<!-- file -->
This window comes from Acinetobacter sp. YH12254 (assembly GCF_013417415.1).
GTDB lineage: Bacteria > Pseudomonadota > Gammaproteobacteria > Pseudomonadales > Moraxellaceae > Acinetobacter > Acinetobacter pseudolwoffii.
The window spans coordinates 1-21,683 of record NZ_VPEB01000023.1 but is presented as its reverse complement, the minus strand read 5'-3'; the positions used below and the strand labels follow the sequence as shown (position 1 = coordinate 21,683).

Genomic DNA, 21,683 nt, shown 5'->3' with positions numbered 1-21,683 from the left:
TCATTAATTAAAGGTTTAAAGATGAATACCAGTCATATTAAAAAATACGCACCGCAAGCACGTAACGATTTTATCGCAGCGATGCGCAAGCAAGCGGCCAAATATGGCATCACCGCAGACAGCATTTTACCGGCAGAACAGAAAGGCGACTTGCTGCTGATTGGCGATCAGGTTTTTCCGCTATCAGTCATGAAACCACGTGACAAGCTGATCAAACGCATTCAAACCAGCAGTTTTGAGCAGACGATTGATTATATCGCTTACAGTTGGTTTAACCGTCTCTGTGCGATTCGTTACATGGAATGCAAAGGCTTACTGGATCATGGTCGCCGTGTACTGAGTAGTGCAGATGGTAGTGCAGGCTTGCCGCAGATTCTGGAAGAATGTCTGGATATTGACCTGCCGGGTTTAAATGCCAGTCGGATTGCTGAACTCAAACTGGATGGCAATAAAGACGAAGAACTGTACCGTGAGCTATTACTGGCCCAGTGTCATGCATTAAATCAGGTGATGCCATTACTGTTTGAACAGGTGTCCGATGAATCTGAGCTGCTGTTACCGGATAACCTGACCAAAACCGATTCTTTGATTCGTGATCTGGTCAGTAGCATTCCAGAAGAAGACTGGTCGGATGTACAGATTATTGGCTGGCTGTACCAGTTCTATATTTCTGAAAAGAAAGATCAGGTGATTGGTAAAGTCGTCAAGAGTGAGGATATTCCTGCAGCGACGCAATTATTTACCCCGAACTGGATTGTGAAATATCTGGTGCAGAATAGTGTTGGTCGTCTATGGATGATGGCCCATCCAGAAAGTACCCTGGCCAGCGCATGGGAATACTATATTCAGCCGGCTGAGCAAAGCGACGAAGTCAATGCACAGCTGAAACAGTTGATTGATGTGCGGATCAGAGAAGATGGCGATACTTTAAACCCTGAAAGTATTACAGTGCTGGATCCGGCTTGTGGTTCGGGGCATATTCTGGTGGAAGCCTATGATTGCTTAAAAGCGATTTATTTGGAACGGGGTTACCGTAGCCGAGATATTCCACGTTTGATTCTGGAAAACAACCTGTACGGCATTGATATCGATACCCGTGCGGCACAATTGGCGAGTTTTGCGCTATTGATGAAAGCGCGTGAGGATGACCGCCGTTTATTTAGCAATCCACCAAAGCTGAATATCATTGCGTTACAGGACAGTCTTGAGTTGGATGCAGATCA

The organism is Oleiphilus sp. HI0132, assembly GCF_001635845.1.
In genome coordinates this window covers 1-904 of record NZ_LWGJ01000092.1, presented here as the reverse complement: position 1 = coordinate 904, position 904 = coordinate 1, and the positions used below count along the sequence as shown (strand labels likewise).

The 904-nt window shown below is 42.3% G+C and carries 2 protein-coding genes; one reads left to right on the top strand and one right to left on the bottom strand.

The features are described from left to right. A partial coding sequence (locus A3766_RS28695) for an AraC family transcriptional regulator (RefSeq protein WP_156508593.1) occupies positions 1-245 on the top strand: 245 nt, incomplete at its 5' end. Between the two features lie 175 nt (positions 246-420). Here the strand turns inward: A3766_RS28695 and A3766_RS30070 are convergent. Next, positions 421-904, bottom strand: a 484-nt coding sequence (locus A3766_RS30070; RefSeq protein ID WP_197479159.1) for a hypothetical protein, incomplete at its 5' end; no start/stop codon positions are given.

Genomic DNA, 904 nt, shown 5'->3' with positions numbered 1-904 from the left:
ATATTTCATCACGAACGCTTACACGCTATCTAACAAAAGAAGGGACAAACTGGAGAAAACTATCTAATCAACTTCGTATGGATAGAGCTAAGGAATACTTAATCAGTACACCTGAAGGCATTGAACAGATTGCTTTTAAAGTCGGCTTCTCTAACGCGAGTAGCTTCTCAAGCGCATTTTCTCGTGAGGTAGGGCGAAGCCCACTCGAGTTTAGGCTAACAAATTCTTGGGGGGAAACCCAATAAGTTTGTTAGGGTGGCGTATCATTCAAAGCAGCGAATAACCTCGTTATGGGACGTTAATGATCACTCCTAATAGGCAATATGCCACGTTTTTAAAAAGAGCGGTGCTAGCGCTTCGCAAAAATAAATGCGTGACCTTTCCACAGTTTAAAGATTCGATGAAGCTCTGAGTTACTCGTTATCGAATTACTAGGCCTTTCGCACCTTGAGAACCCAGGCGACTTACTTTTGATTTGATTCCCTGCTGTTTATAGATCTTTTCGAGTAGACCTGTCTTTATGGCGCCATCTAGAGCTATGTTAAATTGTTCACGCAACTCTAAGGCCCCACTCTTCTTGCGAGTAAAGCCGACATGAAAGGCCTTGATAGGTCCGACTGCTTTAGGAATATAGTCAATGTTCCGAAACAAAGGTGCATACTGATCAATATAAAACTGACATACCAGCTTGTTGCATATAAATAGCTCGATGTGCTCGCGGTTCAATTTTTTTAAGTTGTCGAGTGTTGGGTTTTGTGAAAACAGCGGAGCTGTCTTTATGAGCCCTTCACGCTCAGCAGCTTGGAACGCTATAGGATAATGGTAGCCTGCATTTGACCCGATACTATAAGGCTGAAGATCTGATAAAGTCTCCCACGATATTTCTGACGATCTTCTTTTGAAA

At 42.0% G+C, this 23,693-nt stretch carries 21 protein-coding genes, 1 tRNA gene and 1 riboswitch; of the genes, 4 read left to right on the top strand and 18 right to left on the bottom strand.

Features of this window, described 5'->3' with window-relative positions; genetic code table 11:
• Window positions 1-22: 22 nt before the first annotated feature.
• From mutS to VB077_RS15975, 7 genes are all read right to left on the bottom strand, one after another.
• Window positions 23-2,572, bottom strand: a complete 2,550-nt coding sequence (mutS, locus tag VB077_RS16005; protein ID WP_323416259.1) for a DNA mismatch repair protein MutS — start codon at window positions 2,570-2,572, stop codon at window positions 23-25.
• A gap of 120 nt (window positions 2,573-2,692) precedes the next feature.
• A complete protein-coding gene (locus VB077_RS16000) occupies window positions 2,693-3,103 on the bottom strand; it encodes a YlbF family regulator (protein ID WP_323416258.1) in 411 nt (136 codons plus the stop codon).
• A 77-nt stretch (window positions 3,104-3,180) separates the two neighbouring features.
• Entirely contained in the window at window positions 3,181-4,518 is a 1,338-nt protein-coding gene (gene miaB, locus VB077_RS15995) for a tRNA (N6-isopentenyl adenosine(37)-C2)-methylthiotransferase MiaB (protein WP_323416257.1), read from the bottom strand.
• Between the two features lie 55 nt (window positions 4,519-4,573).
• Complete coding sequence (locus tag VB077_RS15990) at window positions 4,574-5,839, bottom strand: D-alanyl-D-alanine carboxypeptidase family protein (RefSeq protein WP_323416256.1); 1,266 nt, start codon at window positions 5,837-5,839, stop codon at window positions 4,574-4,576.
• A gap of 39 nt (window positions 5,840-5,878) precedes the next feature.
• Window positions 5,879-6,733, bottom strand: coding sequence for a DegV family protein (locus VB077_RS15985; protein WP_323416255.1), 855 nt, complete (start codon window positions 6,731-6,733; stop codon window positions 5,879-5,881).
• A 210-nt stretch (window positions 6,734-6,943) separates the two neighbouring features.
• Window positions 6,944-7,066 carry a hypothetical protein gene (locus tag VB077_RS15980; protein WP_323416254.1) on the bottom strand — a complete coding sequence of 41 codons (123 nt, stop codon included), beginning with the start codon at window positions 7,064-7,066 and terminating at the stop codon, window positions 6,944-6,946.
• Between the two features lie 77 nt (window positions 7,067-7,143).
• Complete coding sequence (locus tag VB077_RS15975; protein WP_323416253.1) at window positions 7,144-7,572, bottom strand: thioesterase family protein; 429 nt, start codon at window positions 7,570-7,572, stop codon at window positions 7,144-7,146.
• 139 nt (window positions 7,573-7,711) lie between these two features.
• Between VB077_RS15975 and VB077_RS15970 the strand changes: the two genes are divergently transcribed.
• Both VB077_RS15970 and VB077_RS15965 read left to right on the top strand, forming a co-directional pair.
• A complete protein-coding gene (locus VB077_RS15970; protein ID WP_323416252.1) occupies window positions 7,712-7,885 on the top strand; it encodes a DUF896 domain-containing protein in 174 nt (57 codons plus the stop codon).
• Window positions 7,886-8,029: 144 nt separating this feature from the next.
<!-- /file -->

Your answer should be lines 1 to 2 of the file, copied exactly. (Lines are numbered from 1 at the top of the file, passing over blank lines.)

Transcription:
This window comes from Acinetobacter sp. YH12254 (assembly GCF_013417415.1).
GTDB lineage: Bacteria > Pseudomonadota > Gammaproteobacteria > Pseudomonadales > Moraxellaceae > Acinetobacter > Acinetobacter pseudolwoffii.